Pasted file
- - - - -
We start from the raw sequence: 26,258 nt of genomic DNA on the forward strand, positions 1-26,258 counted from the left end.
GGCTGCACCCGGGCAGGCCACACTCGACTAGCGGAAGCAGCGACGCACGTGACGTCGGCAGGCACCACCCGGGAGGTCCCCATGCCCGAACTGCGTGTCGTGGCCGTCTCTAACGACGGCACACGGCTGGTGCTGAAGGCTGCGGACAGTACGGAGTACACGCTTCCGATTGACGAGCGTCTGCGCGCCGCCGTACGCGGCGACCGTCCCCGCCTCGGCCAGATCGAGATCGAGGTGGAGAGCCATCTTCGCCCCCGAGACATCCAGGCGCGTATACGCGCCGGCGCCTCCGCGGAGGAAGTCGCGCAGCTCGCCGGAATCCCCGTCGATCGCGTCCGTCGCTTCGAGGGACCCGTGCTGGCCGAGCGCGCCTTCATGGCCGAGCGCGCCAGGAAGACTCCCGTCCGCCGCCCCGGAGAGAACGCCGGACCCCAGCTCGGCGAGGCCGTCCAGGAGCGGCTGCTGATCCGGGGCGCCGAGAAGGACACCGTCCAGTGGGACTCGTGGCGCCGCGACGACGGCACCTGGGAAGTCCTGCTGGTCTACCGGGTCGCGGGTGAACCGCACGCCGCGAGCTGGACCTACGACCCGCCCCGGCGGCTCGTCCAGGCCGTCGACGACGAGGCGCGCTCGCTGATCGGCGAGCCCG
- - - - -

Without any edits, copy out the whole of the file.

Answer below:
We start from the raw sequence: 26,258 nt of genomic DNA on the forward strand, positions 1-26,258 counted from the left end.
GGCTGCACCCGGGCAGGCCACACTCGACTAGCGGAAGCAGCGACGCACGTGACGTCGGCAGGCACCACCCGGGAGGTCCCCATGCCCGAACTGCGTGTCGTGGCCGTCTCTAACGACGGCACACGGCTGGTGCTGAAGGCTGCGGACAGTACGGAGTACACGCTTCCGATTGACGAGCGTCTGCGCGCCGCCGTACGCGGCGACCGTCCCCGCCTCGGCCAGATCGAGATCGAGGTGGAGAGCCATCTTCGCCCCCGAGACATCCAGGCGCGTATACGCGCCGGCGCCTCCGCGGAGGAAGTCGCGCAGCTCGCCGGAATCCCCGTCGATCGCGTCCGTCGCTTCGAGGGACCCGTGCTGGCCGAGCGCGCCTTCATGGCCGAGCGCGCCAGGAAGACTCCCGTCCGCCGCCCCGGAGAGAACGCCGGACCCCAGCTCGGCGAGGCCGTCCAGGAGCGGCTGCTGATCCGGGGCGCCGAGAAGGACACCGTCCAGTGGGACTCGTGGCGCCGCGACGACGGCACCTGGGAAGTCCTGCTGGTCTACCGGGTCGCGGGTGAACCGCACGCCGCGAGCTGGACCTACGACCCGCCCCGGCGGCTCGTCCAGGCCGTCGACGACGAGGCGCGCTCGCTGATCGGCGAGCCCG